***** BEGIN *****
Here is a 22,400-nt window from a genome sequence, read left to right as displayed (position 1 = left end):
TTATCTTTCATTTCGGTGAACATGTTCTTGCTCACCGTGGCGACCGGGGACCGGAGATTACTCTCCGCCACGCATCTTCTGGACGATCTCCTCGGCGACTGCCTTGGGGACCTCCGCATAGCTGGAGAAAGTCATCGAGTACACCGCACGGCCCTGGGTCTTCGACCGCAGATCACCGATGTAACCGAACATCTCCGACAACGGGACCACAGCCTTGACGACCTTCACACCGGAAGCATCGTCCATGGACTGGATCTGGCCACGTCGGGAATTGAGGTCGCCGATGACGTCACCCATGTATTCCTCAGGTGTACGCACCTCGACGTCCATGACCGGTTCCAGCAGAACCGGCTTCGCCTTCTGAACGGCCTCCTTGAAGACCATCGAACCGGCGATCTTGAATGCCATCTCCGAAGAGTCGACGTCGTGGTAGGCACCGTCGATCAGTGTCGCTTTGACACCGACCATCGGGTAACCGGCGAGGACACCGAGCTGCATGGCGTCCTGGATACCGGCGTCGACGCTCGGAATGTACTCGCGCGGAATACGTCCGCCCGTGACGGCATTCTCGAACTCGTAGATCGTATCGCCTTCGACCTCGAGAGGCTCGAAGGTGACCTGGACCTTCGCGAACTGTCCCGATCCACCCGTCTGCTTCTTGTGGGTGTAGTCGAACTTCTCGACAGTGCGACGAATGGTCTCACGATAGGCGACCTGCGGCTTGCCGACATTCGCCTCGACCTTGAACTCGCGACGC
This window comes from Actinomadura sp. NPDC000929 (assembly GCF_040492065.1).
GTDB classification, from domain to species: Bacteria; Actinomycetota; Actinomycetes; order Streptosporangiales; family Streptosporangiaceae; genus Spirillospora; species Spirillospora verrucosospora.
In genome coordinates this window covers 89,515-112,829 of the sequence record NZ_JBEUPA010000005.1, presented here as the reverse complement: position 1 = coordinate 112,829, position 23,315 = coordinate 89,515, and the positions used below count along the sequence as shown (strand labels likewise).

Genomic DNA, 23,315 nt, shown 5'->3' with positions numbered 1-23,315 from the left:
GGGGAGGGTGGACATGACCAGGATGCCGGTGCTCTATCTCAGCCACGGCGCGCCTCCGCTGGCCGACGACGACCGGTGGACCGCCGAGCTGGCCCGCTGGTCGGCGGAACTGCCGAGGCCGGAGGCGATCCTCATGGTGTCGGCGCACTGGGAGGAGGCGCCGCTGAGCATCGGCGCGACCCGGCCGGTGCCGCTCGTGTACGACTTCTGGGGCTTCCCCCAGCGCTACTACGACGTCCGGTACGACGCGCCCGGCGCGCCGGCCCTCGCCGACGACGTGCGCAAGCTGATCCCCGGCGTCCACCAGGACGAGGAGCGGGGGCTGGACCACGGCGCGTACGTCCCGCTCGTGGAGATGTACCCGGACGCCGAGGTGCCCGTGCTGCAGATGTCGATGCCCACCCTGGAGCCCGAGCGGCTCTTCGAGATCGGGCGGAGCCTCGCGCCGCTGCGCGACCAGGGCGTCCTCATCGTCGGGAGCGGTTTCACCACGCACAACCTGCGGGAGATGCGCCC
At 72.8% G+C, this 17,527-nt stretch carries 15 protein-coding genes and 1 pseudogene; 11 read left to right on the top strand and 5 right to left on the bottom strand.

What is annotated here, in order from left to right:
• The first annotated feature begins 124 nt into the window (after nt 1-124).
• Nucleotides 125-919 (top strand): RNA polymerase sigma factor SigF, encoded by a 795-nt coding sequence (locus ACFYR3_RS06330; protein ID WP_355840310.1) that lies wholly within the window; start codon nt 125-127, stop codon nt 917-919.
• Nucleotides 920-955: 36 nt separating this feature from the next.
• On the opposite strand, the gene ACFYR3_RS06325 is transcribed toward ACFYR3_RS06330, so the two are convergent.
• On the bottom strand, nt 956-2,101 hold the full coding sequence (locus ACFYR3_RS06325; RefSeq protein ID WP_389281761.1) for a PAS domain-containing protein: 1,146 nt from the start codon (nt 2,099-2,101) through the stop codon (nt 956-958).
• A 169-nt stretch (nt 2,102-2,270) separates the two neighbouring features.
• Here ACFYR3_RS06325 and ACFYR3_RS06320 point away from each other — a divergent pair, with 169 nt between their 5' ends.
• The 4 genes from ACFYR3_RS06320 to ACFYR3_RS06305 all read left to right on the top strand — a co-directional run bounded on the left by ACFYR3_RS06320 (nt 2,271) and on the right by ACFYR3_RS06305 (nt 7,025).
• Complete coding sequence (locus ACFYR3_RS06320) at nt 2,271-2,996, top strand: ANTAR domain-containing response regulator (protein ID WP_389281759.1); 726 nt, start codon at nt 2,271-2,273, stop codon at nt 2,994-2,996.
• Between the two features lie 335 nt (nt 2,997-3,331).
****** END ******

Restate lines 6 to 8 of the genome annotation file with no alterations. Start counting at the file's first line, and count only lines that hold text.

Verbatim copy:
Genomic DNA, 23,315 nt, shown 5'->3' with positions numbered 1-23,315 from the left:
GGGGAGGGTGGACATGACCAGGATGCCGGTGCTCTATCTCAGCCACGGCGCGCCTCCGCTGGCCGACGACGACCGGTGGACCGCCGAGCTGGCCCGCTGGTCGGCGGAACTGCCGAGGCCGGAGGCGATCCTCATGGTGTCGGCGCACTGGGAGGAGGCGCCGCTGAGCATCGGCGCGACCCGGCCGGTGCCGCTCGTGTACGACTTCTGGGGCTTCCCCCAGCGCTACTACGACGTCCGGTACGACGCGCCCGGCGCGCCGGCCCTCGCCGACGACGTGCGCAAGCTGATCCCCGGCGTCCACCAGGACGAGGAGCGGGGGCTGGACCACGGCGCGTACGTCCCGCTCGTGGAGATGTACCCGGACGCCGAGGTGCCCGTGCTGCAGATGTCGATGCCCACCCTGGAGCCCGAGCGGCTCTTCGAGATCGGGCGGAGCCTCGCGCCGCTGCGCGACCAGGGCGTCCTCATCGTCGGGAGCGGTTTCACCACGCACAACCTGCGGGAGATGCGCCC
At 72.8% G+C, this 17,527-nt stretch carries 15 protein-coding genes and 1 pseudogene; 11 read left to right on the top strand and 5 right to left on the bottom strand.